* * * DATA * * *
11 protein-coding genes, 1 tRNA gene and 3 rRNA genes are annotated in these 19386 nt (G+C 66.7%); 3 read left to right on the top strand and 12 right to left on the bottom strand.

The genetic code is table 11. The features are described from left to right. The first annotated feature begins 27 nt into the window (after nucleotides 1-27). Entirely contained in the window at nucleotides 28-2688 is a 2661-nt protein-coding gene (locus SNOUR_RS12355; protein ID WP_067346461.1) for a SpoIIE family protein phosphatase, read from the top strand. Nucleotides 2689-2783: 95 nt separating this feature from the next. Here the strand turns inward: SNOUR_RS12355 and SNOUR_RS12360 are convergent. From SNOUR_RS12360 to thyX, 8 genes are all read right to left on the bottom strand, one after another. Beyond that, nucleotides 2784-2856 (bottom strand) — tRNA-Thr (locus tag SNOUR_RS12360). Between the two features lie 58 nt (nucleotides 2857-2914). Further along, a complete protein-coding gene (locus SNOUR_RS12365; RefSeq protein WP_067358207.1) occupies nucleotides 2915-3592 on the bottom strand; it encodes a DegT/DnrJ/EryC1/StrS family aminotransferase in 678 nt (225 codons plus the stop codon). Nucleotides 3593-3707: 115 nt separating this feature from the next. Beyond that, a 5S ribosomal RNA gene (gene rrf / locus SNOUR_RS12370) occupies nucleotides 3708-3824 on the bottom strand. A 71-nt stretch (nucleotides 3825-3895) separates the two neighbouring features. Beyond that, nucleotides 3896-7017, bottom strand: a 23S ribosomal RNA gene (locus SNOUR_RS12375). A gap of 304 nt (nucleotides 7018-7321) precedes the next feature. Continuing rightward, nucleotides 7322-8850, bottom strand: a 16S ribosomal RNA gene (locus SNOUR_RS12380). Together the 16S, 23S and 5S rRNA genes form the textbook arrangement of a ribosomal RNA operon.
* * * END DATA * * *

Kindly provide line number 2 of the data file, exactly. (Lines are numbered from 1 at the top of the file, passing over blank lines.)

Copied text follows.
The genetic code is table 11. The features are described from left to right. The first annotated feature begins 27 nt into the window (after nucleotides 1-27). Entirely contained in the window at nucleotides 28-2688 is a 2661-nt protein-coding gene (locus SNOUR_RS12355; protein ID WP_067346461.1) for a SpoIIE family protein phosphatase, read from the top strand. Nucleotides 2689-2783: 95 nt separating this feature from the next. Here the strand turns inward: SNOUR_RS12355 and SNOUR_RS12360 are convergent. From SNOUR_RS12360 to thyX, 8 genes are all read right to left on the bottom strand, one after another. Beyond that, nucleotides 2784-2856 (bottom strand) — tRNA-Thr (locus tag SNOUR_RS12360). Between the two features lie 58 nt (nucleotides 2857-2914). Further along, a complete protein-coding gene (locus SNOUR_RS12365; RefSeq protein WP_067358207.1) occupies nucleotides 2915-3592 on the bottom strand; it encodes a DegT/DnrJ/EryC1/StrS family aminotransferase in 678 nt (225 codons plus the stop codon). Nucleotides 3593-3707: 115 nt separating this feature from the next. Beyond that, a 5S ribosomal RNA gene (gene rrf / locus SNOUR_RS12370) occupies nucleotides 3708-3824 on the bottom strand. A 71-nt stretch (nucleotides 3825-3895) separates the two neighbouring features. Beyond that, nucleotides 3896-7017, bottom strand: a 23S ribosomal RNA gene (locus SNOUR_RS12375). A gap of 304 nt (nucleotides 7018-7321) precedes the next feature. Continuing rightward, nucleotides 7322-8850, bottom strand: a 16S ribosomal RNA gene (locus SNOUR_RS12380). Together the 16S, 23S and 5S rRNA genes form the textbook arrangement of a ribosomal RNA operon.